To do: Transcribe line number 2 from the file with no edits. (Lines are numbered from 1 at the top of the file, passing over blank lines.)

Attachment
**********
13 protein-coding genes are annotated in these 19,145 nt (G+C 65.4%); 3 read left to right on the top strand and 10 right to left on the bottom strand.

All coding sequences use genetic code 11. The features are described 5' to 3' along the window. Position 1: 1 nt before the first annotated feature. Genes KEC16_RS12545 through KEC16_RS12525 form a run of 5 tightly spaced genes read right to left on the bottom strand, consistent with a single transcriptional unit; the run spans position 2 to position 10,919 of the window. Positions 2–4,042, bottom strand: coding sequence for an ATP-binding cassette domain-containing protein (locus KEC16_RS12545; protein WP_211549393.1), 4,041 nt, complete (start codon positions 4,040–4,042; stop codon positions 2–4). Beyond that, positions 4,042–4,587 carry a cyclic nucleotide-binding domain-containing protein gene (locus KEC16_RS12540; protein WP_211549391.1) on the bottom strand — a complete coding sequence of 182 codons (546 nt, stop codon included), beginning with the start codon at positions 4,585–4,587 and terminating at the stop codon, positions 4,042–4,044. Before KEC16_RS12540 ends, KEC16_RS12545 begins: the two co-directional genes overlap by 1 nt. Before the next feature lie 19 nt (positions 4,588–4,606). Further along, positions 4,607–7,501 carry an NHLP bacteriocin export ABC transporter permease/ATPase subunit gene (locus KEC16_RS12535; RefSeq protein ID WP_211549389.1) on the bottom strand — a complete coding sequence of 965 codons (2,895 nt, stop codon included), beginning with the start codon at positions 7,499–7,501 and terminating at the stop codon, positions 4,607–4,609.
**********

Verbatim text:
All coding sequences use genetic code 11. The features are described 5' to 3' along the window. Position 1: 1 nt before the first annotated feature. Genes KEC16_RS12545 through KEC16_RS12525 form a run of 5 tightly spaced genes read right to left on the bottom strand, consistent with a single transcriptional unit; the run spans position 2 to position 10,919 of the window. Positions 2–4,042, bottom strand: coding sequence for an ATP-binding cassette domain-containing protein (locus KEC16_RS12545; protein WP_211549393.1), 4,041 nt, complete (start codon positions 4,040–4,042; stop codon positions 2–4). Beyond that, positions 4,042–4,587 carry a cyclic nucleotide-binding domain-containing protein gene (locus KEC16_RS12540; protein WP_211549391.1) on the bottom strand — a complete coding sequence of 182 codons (546 nt, stop codon included), beginning with the start codon at positions 4,585–4,587 and terminating at the stop codon, positions 4,042–4,044. Before KEC16_RS12540 ends, KEC16_RS12545 begins: the two co-directional genes overlap by 1 nt. Before the next feature lie 19 nt (positions 4,588–4,606). Further along, positions 4,607–7,501 carry an NHLP bacteriocin export ABC transporter permease/ATPase subunit gene (locus KEC16_RS12535; RefSeq protein ID WP_211549389.1) on the bottom strand — a complete coding sequence of 965 codons (2,895 nt, stop codon included), beginning with the start codon at positions 7,499–7,501 and terminating at the stop codon, positions 4,607–4,609.